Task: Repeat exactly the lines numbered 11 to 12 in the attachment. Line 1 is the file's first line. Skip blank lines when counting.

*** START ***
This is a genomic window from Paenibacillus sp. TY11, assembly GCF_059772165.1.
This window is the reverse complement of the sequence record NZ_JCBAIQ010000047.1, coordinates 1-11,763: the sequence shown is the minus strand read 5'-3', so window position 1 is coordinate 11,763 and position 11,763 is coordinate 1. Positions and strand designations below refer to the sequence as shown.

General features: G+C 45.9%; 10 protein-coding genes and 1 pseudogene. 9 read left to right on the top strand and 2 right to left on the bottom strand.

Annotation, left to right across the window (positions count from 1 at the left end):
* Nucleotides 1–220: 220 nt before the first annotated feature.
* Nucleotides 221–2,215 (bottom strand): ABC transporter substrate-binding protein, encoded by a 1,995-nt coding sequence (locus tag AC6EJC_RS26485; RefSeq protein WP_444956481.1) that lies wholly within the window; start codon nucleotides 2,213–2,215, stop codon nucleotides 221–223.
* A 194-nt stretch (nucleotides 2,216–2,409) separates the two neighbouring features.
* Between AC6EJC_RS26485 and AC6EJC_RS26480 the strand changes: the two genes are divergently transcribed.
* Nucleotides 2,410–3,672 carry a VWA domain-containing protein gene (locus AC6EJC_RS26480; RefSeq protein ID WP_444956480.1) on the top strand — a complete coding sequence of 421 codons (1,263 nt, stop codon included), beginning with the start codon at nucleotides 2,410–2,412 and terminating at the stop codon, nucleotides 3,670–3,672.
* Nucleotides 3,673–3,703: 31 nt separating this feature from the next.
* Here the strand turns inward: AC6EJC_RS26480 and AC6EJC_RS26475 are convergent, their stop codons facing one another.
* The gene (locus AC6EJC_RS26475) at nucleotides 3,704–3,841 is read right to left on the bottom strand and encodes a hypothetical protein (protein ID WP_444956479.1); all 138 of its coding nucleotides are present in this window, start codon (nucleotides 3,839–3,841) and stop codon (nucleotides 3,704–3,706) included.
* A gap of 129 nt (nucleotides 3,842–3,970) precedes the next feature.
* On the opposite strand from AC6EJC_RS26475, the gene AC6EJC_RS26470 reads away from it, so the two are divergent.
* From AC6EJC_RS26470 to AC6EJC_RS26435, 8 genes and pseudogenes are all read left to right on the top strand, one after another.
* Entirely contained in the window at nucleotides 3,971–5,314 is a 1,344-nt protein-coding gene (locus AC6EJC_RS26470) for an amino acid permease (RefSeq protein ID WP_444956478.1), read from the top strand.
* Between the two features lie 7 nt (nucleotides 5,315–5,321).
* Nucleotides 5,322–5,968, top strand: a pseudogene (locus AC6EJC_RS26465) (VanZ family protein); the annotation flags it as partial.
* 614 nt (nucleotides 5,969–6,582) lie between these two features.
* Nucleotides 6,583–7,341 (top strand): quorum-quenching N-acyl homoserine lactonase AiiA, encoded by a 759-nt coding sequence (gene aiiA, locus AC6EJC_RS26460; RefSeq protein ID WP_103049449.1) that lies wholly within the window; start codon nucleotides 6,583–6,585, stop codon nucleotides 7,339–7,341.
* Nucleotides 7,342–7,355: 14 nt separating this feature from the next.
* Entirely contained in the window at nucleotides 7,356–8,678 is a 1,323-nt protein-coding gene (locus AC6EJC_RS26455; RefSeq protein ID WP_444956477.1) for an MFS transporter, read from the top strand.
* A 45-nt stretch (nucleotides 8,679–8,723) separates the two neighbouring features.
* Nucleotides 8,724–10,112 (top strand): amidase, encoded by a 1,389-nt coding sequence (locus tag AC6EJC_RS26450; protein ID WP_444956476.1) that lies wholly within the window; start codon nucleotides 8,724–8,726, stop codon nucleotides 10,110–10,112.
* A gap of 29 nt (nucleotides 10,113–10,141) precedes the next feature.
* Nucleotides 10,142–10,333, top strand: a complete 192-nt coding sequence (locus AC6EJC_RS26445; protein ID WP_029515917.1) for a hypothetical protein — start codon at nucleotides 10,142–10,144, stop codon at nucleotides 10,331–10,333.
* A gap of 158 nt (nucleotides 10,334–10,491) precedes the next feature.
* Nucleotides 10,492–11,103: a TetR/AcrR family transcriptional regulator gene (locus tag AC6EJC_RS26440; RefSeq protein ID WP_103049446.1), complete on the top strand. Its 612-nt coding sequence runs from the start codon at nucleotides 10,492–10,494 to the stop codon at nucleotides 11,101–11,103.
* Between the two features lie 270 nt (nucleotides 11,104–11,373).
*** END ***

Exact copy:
* Here the strand turns inward: AC6EJC_RS26480 and AC6EJC_RS26475 are convergent, their stop codons facing one another.
* The gene (locus AC6EJC_RS26475) at nucleotides 3,704–3,841 is read right to left on the bottom strand and encodes a hypothetical protein (protein ID WP_444956479.1); all 138 of its coding nucleotides are present in this window, start codon (nucleotides 3,839–3,841) and stop codon (nucleotides 3,704–3,706) included.